Borderlands 2: Electric Gundaloo
If you haven't played the original Borderlands, allow me to quickly catch you up. It was a first-person shooter with role-playing game elements tacked on, and randomly generated loot. What this ended up creating was a shooter with some of the feel of games like Diablo, where there's always that perfect weapon left to find. While the maps were static and not procedurally-generated, the loot wasn't, and combined with the choice of character classes and skill choices made a game that warranted multiple playthroughs. The story began on the distant planet of Pandora, an alien world with a landscape inspired by the Mad Max franchise, full of colorful characters and humorous contacts and enemies. Eventually our heroes found the vault, and its contents proved to be less than all they had dreamed for, and the quest for more experience and more guns continued on.
Borderlands 2 picks up five years after the end of the first game, and we are told via narration that a second vault is allegedly on Pandora and that the Hyperion corporation is looking for it. A man named Handsome Jack was able to steal credit for the finding of the first vault and take over the Hyperion Corporation, and now he's leading the efforts to uncover the second vault. Handsome Jack tries to kill off our new vault hunter protagonists, they somehow miraculously survive, and the stage is set for a whole new game.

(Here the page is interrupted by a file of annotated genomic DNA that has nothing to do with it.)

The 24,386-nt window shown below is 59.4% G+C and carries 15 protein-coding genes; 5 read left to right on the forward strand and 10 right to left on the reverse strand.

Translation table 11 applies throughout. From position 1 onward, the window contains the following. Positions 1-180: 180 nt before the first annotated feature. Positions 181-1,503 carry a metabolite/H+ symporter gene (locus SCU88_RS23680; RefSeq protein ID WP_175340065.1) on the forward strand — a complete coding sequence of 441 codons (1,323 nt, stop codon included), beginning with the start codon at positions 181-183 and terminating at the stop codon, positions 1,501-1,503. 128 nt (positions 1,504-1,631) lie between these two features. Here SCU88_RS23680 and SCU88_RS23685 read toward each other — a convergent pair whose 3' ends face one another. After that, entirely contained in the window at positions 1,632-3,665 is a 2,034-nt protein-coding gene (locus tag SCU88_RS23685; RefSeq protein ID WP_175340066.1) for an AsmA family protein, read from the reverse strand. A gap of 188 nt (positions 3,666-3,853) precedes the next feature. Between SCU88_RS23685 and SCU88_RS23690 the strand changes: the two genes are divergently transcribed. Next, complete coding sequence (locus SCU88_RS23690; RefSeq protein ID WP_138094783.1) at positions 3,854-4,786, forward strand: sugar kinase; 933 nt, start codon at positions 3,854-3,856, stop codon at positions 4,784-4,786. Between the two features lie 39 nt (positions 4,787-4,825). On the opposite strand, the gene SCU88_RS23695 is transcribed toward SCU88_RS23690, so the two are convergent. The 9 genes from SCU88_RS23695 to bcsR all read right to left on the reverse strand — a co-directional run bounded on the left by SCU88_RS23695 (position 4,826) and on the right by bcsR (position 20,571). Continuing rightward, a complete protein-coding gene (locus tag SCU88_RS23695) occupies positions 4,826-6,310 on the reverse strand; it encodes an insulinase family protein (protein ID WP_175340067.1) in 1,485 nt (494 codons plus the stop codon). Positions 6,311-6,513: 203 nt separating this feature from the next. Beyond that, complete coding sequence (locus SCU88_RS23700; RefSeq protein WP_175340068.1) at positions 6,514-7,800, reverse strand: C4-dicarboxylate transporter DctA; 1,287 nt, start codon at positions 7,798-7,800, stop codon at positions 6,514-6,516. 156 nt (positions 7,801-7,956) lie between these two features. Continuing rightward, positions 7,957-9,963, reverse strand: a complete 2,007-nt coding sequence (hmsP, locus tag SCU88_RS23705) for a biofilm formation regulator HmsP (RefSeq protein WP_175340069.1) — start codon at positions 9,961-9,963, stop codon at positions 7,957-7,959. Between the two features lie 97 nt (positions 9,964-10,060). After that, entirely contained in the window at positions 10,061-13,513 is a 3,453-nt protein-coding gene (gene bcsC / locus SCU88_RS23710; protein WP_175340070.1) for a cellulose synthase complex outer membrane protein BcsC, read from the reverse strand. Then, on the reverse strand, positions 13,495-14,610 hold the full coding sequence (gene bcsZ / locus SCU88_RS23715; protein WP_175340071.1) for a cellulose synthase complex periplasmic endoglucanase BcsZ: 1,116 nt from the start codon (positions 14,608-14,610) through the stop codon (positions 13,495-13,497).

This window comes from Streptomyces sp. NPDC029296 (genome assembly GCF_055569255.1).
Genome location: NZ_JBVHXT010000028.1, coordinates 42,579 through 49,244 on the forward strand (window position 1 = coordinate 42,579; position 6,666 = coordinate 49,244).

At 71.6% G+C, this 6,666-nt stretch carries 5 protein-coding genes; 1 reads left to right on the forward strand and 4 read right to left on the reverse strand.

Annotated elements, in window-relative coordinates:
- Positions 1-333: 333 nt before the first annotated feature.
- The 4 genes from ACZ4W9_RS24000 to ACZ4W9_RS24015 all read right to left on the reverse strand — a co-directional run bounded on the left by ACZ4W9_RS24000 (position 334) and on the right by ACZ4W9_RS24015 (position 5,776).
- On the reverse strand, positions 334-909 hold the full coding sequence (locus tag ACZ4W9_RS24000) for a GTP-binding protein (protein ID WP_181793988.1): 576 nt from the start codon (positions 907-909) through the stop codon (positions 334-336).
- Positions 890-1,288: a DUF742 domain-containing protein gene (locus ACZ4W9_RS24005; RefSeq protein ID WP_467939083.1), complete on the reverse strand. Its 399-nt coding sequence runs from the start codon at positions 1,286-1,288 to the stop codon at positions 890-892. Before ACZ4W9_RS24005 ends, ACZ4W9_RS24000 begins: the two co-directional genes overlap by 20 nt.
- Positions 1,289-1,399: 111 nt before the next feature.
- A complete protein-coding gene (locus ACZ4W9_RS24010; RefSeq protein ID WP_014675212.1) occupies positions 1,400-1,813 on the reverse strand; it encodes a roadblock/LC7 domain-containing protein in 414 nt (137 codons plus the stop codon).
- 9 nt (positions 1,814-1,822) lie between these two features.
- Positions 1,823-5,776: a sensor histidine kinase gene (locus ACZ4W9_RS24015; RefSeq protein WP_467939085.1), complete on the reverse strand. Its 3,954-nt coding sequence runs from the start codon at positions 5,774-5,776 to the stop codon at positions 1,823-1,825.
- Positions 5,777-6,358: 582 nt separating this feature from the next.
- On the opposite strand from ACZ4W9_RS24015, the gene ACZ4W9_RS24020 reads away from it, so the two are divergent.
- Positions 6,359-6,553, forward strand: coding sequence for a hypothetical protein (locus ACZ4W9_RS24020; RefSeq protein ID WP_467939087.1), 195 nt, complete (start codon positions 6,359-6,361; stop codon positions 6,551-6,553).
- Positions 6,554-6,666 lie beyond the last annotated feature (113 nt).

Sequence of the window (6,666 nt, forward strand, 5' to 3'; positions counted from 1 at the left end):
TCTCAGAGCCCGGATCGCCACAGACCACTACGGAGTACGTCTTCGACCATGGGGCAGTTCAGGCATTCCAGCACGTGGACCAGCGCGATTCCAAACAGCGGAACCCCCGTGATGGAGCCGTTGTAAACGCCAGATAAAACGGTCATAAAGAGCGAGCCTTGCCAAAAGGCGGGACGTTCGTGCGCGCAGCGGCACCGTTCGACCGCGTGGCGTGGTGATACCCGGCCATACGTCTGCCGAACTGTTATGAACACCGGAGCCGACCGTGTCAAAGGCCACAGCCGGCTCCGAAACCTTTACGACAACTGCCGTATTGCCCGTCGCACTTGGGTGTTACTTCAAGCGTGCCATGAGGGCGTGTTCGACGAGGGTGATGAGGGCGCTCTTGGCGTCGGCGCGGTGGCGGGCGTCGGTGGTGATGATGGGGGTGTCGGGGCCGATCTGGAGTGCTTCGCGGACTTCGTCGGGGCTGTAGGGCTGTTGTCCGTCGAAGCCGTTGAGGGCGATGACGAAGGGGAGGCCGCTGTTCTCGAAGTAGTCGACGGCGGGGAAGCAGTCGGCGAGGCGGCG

The game doesn't stray far from its ancestor, keeping the same gun-hunting formula at work, while also adding new brands of guns, as well as more gun modifiers into the mix. One of the first guns I found had an effect so that when it was reloaded, it was thrown at my target and exploded like a grenade, then warped back into my hands fully loaded. Besides just letting me live out any Police Squad! fantasies I might have had, it was a pretty handy addition. In Borderlands, one of my favorite weapons was a shotgun that shot rockets, and the rockets subsequently lit my targets on fire. All of these combinations and more await vault hunters on Pandora.
Like before, there's four character classes to choose from. They are somewhat analogous to the previous game's classes, with some tweaks. The siren has a different psychic power than in Borderlands, and the gunzerker is less focused on melee combat than the berzerker was. The sniper class has been replaced with the assassin, who instead of using a pet, projects holographic duplicates to act as a distraction. The commando utilizes turrets like the solider from the original game.
The fast-travel ability is unlocked as soon as the player finds a second teleporter, instead of being dangled a few levels in the future like it was before. This makes getting around a little easier from the start. There's also new "customization stations" that contain the customization options from the New-U stations in Borderlands, plus some new options. At the customization station you can choose how to color your character, and swap heads and hats around to make your particular vault hunter unique. Added into the loot drops this time around, are character and vehicle themes that are unlocked in the customization stations when used.